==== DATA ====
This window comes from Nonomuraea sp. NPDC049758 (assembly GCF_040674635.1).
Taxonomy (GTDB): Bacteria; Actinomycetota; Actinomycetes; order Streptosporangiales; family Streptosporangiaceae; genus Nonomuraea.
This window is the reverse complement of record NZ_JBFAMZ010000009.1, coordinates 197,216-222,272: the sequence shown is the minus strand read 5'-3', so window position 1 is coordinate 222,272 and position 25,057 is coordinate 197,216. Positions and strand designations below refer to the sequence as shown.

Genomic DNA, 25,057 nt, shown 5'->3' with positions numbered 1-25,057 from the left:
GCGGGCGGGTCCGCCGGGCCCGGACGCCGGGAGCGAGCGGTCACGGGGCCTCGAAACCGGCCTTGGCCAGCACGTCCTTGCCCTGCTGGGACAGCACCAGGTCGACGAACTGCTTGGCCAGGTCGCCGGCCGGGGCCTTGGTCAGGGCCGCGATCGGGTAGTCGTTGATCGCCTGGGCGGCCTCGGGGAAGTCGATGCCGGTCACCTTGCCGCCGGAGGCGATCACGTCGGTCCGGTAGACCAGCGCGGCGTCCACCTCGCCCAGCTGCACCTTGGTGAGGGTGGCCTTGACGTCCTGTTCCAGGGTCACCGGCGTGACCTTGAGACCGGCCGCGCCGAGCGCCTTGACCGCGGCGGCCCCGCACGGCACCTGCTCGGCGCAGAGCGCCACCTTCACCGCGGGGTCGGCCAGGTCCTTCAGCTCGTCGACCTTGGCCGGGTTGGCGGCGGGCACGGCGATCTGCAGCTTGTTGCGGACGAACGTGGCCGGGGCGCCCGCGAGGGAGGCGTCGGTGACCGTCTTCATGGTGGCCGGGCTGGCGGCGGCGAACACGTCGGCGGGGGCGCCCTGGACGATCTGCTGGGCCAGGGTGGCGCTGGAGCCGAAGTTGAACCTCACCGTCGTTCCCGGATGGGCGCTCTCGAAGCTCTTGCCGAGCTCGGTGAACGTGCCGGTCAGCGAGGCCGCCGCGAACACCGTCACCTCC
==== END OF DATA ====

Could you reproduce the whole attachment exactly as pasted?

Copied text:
This window comes from Nonomuraea sp. NPDC049758 (assembly GCF_040674635.1).
Taxonomy (GTDB): Bacteria; Actinomycetota; Actinomycetes; order Streptosporangiales; family Streptosporangiaceae; genus Nonomuraea.
This window is the reverse complement of record NZ_JBFAMZ010000009.1, coordinates 197,216-222,272: the sequence shown is the minus strand read 5'-3', so window position 1 is coordinate 222,272 and position 25,057 is coordinate 197,216. Positions and strand designations below refer to the sequence as shown.

Genomic DNA, 25,057 nt, shown 5'->3' with positions numbered 1-25,057 from the left:
GCGGGCGGGTCCGCCGGGCCCGGACGCCGGGAGCGAGCGGTCACGGGGCCTCGAAACCGGCCTTGGCCAGCACGTCCTTGCCCTGCTGGGACAGCACCAGGTCGACGAACTGCTTGGCCAGGTCGCCGGCCGGGGCCTTGGTCAGGGCCGCGATCGGGTAGTCGTTGATCGCCTGGGCGGCCTCGGGGAAGTCGATGCCGGTCACCTTGCCGCCGGAGGCGATCACGTCGGTCCGGTAGACCAGCGCGGCGTCCACCTCGCCCAGCTGCACCTTGGTGAGGGTGGCCTTGACGTCCTGTTCCAGGGTCACCGGCGTGACCTTGAGACCGGCCGCGCCGAGCGCCTTGACCGCGGCGGCCCCGCACGGCACCTGCTCGGCGCAGAGCGCCACCTTCACCGCGGGGTCGGCCAGGTCCTTCAGCTCGTCGACCTTGGCCGGGTTGGCGGCGGGCACGGCGATCTGCAGCTTGTTGCGGACGAACGTGGCCGGGGCGCCCGCGAGGGAGGCGTCGGTGACCGTCTTCATGGTGGCCGGGCTGGCGGCGGCGAACACGTCGGCGGGGGCGCCCTGGACGATCTGCTGGGCCAGGGTGGCGCTGGAGCCGAAGTTGAACCTCACCGTCGTTCCCGGATGGGCGCTCTCGAAGCTCTTGCCGAGCTCGGTGAACGTGCCGGTCAGCGAGGCCGCCGCGAACACCGTCACCTCC